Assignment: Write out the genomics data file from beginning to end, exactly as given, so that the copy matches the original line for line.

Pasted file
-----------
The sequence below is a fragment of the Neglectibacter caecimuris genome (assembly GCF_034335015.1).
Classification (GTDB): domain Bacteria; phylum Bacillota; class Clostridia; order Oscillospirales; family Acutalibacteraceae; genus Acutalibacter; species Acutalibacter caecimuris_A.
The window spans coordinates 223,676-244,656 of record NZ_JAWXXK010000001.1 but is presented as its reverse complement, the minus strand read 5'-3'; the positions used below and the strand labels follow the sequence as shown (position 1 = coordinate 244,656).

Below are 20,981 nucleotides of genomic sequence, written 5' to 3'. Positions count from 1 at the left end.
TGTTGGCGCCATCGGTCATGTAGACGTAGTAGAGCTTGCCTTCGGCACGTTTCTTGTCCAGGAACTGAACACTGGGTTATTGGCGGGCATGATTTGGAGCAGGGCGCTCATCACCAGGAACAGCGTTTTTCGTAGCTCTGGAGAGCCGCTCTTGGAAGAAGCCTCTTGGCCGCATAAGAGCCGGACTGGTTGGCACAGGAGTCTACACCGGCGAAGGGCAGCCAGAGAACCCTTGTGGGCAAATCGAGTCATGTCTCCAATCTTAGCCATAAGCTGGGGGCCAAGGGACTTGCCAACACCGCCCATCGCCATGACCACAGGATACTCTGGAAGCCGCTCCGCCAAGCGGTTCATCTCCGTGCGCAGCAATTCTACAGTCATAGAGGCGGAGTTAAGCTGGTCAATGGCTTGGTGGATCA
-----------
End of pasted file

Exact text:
The sequence below is a fragment of the Neglectibacter caecimuris genome (assembly GCF_034335015.1).
Classification (GTDB): domain Bacteria; phylum Bacillota; class Clostridia; order Oscillospirales; family Acutalibacteraceae; genus Acutalibacter; species Acutalibacter caecimuris_A.
The window spans coordinates 223,676-244,656 of record NZ_JAWXXK010000001.1 but is presented as its reverse complement, the minus strand read 5'-3'; the positions used below and the strand labels follow the sequence as shown (position 1 = coordinate 244,656).

Below are 20,981 nucleotides of genomic sequence, written 5' to 3'. Positions count from 1 at the left end.
TGTTGGCGCCATCGGTCATGTAGACGTAGTAGAGCTTGCCTTCGGCACGTTTCTTGTCCAGGAACTGAACACTGGGTTATTGGCGGGCATGATTTGGAGCAGGGCGCTCATCACCAGGAACAGCGTTTTTCGTAGCTCTGGAGAGCCGCTCTTGGAAGAAGCCTCTTGGCCGCATAAGAGCCGGACTGGTTGGCACAGGAGTCTACACCGGCGAAGGGCAGCCAGAGAACCCTTGTGGGCAAATCGAGTCATGTCTCCAATCTTAGCCATAAGCTGGGGGCCAAGGGACTTGCCAACACCGCCCATCGCCATGACCACAGGATACTCTGGAAGCCGCTCCGCCAAGCGGTTCATCTCCGTGCGCAGCAATTCTACAGTCATAGAGGCGGAGTTAAGCTGGTCAATGGCTTGGTGGATCA